The report quotes the British Humanist Association ten times, the National Secular Society five and even the Humanist Society Scotland gets three mentions. By contrast there’s a single quote from an Anglican Archbishops’ commission and a solitary reference to a report by the nation’s Roman Catholic bishops. Humanists are crammed in, even in the most unrepresentative contexts, as with the insistence that some volunteers on Christian soup runs might be atheists.
In the end the dominant paradigm for the report is sociological. (Linda Woodhead gets ten mentions). But it lacks philosophical, theological, historical and political sophistication.
It jumbles the universe with the meaning of life. It thinks religious identity is fixed and final. It has a fuzzy portmanteau understanding of the common good. It thinks humanism began at the Enlightenment (poor Erasmus). It suggests that respect for life, human rights, peace and equality are humanist not religious values.
It takes no account of the practical politics of replacing the requirement for an act of worship with a warm and woolly “inclusive time for reflection”. It replaces evidence with assertion in decrying faith schools and neglecting the fact that religious parents also pay taxes.
The vision it offers is of a lowest common denominator society which hollows religion out. By contrast society needs a highest common factor vision which draws on the best of all faiths rather than seeking to neuter them with an impoverished secularism.
from The Church Times
There are a number of questions MPs need to ask before they vote on whether to bomb Islamic terrorists inside Syria – and they should be refracted through Just War theory which, imperfect though it is in an age of terrorism, is still our best guide for ethical thinking here.
A number of criteria are clearly fulfilled. ‘Just cause’ and ‘right intention’ are evident. So is ‘competent authority’ after last week’s UN Security Council resolution calling on member states to take “all necessary measures” against ISIS in both Syria and Iraq – though what is necessary is not universally agreed. But is this ‘last resort’? And what of ‘proportionality’ and ‘probability of success’?
It is through that lens that MPs should look when they ask whether the prime minister has fulfilled the requirement of the Foreign Affairs Select Committee – whose Conservative majority said bombing in Syria should not be approved without a persuasive case that air strikes are part of a “coherent international strategy” to defeat ISIS and end Syria’s civil war. Any benefits of air strikes in Syria would be outweighed by the risks of “legal ambiguity, political chaos on the ground, military irrelevance, and diplomatic costs”, the committee said.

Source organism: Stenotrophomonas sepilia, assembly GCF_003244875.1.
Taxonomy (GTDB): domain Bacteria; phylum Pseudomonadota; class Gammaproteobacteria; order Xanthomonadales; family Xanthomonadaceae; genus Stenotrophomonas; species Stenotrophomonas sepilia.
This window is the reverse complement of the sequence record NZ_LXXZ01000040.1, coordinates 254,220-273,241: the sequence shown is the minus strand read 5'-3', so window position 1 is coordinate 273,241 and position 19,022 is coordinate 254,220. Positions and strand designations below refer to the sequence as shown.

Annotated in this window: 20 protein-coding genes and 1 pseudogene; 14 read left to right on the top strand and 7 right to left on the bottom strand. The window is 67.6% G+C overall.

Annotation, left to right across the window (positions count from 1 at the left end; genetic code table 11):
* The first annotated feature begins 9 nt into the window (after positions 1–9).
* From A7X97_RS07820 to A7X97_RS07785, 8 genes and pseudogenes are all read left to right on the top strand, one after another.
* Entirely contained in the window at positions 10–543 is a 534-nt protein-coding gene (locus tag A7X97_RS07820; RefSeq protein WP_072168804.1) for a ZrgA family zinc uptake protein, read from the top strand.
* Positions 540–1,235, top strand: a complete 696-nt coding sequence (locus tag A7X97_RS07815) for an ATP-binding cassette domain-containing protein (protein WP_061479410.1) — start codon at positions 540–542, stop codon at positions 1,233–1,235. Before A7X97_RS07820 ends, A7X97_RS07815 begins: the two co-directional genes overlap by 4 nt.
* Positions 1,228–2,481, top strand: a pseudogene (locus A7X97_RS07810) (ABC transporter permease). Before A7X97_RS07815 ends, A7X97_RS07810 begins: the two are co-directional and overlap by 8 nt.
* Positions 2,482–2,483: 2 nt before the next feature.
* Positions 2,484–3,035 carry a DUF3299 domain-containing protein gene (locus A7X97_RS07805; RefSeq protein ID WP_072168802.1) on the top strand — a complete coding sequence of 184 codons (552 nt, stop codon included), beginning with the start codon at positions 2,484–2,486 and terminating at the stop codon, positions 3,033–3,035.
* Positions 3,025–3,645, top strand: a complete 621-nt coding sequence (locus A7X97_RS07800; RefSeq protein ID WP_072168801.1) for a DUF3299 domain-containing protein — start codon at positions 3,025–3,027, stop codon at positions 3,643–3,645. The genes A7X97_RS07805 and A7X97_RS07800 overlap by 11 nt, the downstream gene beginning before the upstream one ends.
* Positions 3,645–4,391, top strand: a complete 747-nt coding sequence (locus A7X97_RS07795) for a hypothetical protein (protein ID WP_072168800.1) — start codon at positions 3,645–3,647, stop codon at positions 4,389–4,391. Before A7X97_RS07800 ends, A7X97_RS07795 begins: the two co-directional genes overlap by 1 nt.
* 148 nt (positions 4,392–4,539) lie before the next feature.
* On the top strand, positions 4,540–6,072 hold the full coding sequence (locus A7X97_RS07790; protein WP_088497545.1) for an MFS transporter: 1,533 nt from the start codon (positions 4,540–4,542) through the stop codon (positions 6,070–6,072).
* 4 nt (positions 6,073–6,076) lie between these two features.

So the first question is: What material difference will it make if the UK joins the US, France and Russia in bombing? The PM’s insistence that it is “standing by our allies” is dubious in Just War terms. We might call it the Blair Defence. MPs should be convinced of a clear military advantage.
Next, may bombing be counter-productive? It could act as a further recruiting sergeant for ISIS whose internal literature makes clear it wants to provoke a battle against all “the forces of Rome” – that is the entire Christian heritage world from the US through Europe to orthodox Russia. It sees an apocalyptic battle with “Crusader forces” on ISIS territory as part of a divine plan.
War has changed. In traditional warfare the aim was to smash the opponent’s army; now it is to break the will of the opponent. Terrorism is a tool for that. But so is provoking disproportionate responses which result in civilian casualties which will make the broader Sunni population – among which ISIS hides – see the West as a bigger threat than ISIS. We should have learned that from drone bombings of wedding parties and children’s hospitals in Afghanistan. But technology makes an imprecise hitting back too easy, without endangering the lives of our own troops.
What will replace ISIS on the ground if it is militarily obliterated? There are not two sides in the Syrian civil war but at least four, each with international backers. Assad is backed by Russia and by Shia Iran. ISIS and other salafis groups are unofficially backed by Saudi Arabia and Qatar. The Syrian Free Army is backed by the US. Then there are the Turks who are using the cover of fighting Isis to bomb the Kurdish even as they fight ISIS.
The story of Iraq and Libya is that when a bad regime is removed something worse can rush into the vacuum. Is there a coherent strategy to avoid that?
Finally, by bombing Syria, the UK will lose some of its diplomatic independence, and sacrifice leverage in the current round of international diplomacy in Vienna. Is the military gain worth the diplomatic loss where, in the end, there can be no military solution only a political one? A coherent realpolitik transition for Syria must be negotiated internationally.